Thanks for all the responses! You can't imagine how curiously comforting it
is to talk about retirement while preparing for a Monday morn.
Now Deepak, those were some great tips and links. Thanks so much. I guess
I'm partially there in terms of a corpus, and I sometimes get anxious that
I'm not further down the road, but I feel reassured with your explanation
of how to steadily build it up over the years. I was wondering what you
meant by buffers in your statement:
>You don't want a precise plan - you need lots of buffers - but you need an
idea that this takes me to age 90.
Yes, I do need to factor in a child's expenses. As for travel, I'll try and
do that while I'm still earning and shoestring it later. That was a sound
portfolio plan you laid out.
Rajesh: I'm guessing Deepak's company also does financial management. I've
been working with Credence Family Office based on Bangalore.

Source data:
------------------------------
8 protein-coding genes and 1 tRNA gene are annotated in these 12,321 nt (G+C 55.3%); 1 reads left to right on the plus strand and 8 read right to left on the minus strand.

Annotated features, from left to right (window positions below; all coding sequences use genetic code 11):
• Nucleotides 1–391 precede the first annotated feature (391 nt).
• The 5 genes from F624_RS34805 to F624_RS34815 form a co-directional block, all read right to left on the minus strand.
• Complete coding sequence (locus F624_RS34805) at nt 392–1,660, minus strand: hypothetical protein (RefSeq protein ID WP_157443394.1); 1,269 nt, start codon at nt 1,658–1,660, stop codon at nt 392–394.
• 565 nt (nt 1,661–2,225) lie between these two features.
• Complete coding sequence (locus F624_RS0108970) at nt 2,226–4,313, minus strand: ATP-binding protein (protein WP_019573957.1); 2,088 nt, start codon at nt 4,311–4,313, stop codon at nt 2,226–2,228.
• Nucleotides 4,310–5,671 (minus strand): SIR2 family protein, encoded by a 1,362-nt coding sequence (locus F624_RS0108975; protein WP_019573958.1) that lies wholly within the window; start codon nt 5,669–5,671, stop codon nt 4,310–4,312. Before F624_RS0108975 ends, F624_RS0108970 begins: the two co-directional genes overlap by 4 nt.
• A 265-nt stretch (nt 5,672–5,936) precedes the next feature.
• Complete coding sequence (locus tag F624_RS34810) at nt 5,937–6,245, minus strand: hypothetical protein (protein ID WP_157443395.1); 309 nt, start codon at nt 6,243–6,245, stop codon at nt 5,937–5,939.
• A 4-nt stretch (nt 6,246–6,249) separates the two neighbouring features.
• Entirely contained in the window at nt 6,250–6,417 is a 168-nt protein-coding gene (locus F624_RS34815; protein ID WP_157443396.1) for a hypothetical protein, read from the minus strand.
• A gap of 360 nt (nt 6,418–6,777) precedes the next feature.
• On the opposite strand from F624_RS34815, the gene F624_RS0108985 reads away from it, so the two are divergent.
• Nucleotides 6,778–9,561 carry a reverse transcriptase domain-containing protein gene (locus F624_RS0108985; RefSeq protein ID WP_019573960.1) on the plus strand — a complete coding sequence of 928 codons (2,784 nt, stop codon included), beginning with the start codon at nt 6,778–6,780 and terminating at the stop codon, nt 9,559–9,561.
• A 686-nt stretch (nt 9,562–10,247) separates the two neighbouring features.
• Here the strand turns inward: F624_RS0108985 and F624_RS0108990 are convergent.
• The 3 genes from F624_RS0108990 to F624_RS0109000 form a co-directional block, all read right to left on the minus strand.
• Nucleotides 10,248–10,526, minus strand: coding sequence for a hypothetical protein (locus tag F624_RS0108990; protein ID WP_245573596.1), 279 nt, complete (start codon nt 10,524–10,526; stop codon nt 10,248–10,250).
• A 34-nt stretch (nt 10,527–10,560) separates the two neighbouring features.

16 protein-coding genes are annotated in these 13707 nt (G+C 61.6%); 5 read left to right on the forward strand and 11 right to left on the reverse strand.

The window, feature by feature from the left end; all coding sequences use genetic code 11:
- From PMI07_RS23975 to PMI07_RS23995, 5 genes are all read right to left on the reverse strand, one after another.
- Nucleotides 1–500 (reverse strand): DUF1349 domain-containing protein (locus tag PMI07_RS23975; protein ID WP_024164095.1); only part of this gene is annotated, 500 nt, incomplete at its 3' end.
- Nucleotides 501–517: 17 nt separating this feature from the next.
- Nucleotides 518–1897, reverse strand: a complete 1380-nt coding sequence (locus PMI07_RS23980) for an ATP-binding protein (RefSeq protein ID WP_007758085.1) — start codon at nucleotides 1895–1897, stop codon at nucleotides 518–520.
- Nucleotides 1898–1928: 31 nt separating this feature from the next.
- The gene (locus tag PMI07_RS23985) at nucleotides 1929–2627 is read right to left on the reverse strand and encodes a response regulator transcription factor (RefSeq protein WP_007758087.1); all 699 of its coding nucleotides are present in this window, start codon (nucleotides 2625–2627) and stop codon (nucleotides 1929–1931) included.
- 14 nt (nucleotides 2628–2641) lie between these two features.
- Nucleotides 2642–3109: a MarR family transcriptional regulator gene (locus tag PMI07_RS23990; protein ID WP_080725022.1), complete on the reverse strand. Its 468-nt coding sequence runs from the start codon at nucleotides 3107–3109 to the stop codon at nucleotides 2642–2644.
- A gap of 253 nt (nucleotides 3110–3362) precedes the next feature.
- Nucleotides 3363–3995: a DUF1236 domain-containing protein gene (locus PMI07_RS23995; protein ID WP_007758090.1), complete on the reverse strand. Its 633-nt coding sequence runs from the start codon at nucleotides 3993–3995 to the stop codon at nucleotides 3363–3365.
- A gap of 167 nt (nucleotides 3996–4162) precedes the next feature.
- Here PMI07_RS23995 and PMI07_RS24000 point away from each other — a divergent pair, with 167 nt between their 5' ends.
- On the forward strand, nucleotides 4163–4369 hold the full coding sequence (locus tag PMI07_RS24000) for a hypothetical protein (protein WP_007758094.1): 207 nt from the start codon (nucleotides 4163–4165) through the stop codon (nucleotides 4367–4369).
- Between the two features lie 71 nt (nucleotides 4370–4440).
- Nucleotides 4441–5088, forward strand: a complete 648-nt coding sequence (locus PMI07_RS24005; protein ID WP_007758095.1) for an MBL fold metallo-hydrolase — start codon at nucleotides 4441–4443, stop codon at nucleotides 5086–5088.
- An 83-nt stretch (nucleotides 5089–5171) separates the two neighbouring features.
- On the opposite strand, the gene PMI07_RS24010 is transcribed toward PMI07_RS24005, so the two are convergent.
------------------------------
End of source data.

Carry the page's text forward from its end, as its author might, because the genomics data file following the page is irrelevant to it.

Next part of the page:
Shyam/Shobha: Lovely to meet you folks here. Will circle back and give an
update at some point. Frankly, I really don't know if I have a good number
in mind. Need to analyse that a bit more.
To Dave and other's points on wondering what to do with time - I don't
think I'll have that challenge at all. I have a number of things that I
want to do. Or want to do more of. Like not ending a sentence with a
preposition. Shame on me. :)
On Sun, Sep 18, 2016 at 6:49 PM, Shyam Sunder <shyam.sun...@peakalpha.com>
> Hi Sandhya:
> Human case study - fascinating idea.
> Getting back to the grind would be, I am sure, surprisingly reassuring and
> satisfying in some areas. Meanwhile, it does look like you have the